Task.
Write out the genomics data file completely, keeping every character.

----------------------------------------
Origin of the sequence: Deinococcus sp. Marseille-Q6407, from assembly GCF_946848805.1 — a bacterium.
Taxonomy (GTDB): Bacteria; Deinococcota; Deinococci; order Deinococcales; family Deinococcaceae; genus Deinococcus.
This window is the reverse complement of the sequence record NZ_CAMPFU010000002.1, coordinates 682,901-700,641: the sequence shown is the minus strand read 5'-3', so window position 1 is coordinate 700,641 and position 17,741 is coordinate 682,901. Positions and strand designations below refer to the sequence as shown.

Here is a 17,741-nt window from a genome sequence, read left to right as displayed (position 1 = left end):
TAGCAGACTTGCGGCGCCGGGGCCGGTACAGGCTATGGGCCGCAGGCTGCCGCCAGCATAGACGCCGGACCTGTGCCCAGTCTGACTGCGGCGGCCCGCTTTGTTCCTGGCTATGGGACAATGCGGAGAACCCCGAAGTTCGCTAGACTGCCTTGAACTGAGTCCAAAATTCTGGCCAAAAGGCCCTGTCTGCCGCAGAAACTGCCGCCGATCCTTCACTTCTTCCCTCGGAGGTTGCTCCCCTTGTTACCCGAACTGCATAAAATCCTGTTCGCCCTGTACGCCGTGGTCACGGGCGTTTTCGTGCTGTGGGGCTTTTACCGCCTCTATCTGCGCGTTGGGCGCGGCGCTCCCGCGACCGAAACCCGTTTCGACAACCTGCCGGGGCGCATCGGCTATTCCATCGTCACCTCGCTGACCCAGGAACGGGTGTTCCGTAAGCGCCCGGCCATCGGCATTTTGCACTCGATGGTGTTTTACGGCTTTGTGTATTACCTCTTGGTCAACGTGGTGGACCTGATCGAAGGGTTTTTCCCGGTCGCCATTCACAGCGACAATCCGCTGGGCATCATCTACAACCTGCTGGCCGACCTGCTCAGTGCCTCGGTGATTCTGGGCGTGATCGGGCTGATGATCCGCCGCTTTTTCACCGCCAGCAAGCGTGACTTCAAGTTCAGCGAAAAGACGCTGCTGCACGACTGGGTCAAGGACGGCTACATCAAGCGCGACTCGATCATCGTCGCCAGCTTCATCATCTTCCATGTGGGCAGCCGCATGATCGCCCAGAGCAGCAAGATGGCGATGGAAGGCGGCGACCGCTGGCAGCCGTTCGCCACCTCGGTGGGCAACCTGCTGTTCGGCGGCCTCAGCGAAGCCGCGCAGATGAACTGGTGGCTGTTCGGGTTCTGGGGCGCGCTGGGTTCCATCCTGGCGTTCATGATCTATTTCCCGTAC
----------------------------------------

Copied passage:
Origin of the sequence: Deinococcus sp. Marseille-Q6407, from assembly GCF_946848805.1 — a bacterium.
Taxonomy (GTDB): Bacteria; Deinococcota; Deinococci; order Deinococcales; family Deinococcaceae; genus Deinococcus.
This window is the reverse complement of the sequence record NZ_CAMPFU010000002.1, coordinates 682,901-700,641: the sequence shown is the minus strand read 5'-3', so window position 1 is coordinate 700,641 and position 17,741 is coordinate 682,901. Positions and strand designations below refer to the sequence as shown.

Here is a 17,741-nt window from a genome sequence, read left to right as displayed (position 1 = left end):
TAGCAGACTTGCGGCGCCGGGGCCGGTACAGGCTATGGGCCGCAGGCTGCCGCCAGCATAGACGCCGGACCTGTGCCCAGTCTGACTGCGGCGGCCCGCTTTGTTCCTGGCTATGGGACAATGCGGAGAACCCCGAAGTTCGCTAGACTGCCTTGAACTGAGTCCAAAATTCTGGCCAAAAGGCCCTGTCTGCCGCAGAAACTGCCGCCGATCCTTCACTTCTTCCCTCGGAGGTTGCTCCCCTTGTTACCCGAACTGCATAAAATCCTGTTCGCCCTGTACGCCGTGGTCACGGGCGTTTTCGTGCTGTGGGGCTTTTACCGCCTCTATCTGCGCGTTGGGCGCGGCGCTCCCGCGACCGAAACCCGTTTCGACAACCTGCCGGGGCGCATCGGCTATTCCATCGTCACCTCGCTGACCCAGGAACGGGTGTTCCGTAAGCGCCCGGCCATCGGCATTTTGCACTCGATGGTGTTTTACGGCTTTGTGTATTACCTCTTGGTCAACGTGGTGGACCTGATCGAAGGGTTTTTCCCGGTCGCCATTCACAGCGACAATCCGCTGGGCATCATCTACAACCTGCTGGCCGACCTGCTCAGTGCCTCGGTGATTCTGGGCGTGATCGGGCTGATGATCCGCCGCTTTTTCACCGCCAGCAAGCGTGACTTCAAGTTCAGCGAAAAGACGCTGCTGCACGACTGGGTCAAGGACGGCTACATCAAGCGCGACTCGATCATCGTCGCCAGCTTCATCATCTTCCATGTGGGCAGCCGCATGATCGCCCAGAGCAGCAAGATGGCGATGGAAGGCGGCGACCGCTGGCAGCCGTTCGCCACCTCGGTGGGCAACCTGCTGTTCGGCGGCCTCAGCGAAGCCGCGCAGATGAACTGGTGGCTGTTCGGGTTCTGGGGCGCGCTGGGTTCCATCCTGGCGTTCATGATCTATTTCCCGTAC